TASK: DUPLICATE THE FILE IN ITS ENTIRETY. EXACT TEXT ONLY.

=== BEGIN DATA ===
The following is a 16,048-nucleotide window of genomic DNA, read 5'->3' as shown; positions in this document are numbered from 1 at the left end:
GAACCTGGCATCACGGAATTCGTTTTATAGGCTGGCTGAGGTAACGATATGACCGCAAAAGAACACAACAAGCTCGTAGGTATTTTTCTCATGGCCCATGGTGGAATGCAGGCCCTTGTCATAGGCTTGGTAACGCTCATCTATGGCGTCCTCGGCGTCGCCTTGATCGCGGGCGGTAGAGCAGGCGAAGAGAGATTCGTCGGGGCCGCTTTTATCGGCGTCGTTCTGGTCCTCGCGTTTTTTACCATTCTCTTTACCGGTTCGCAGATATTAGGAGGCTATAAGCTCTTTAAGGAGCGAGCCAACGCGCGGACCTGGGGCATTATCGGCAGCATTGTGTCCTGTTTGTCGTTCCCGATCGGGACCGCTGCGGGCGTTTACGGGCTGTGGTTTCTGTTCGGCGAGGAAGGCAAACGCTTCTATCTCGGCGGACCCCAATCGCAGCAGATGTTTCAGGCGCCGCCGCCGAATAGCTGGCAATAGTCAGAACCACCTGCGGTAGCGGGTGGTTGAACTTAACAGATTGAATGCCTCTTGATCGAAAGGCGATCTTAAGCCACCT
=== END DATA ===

The following is a 16,048-nucleotide window of genomic DNA, read 5'->3' as shown; positions in this document are numbered from 1 at the left end:
GAACCTGGCATCACGGAATTCGTTTTATAGGCTGGCTGAGGTAACGATATGACCGCAAAAGAACACAACAAGCTCGTAGGTATTTTTCTCATGGCCCATGGTGGAATGCAGGCCCTTGTCATAGGCTTGGTAACGCTCATCTATGGCGTCCTCGGCGTCGCCTTGATCGCGGGCGGTAGAGCAGGCGAAGAGAGATTCGTCGGGGCCGCTTTTATCGGCGTCGTTCTGGTCCTCGCGTTTTTTACCATTCTCTTTACCGGTTCGCAGATATTAGGAGGCTATAAGCTCTTTAAGGAGCGAGCCAACGCGCGGACCTGGGGCATTATCGGCAGCATTGTGTCCTGTTTGTCGTTCCCGATCGGGACCGCTGCGGGCGTTTACGGGCTGTGGTTTCTGTTCGGCGAGGAAGGCAAACGCTTCTATCTCGGCGGACCCCAATCGCAGCAGATGTTTCAGGCGCCGCCGCCGAATAGCTGGCAATAGTCAGAACCACCTGCGGTAGCGGGTGGTTGAACTTAACAGATTGAATGCCTCTTGATCGAAAGGCGATCTTAAGCCACCT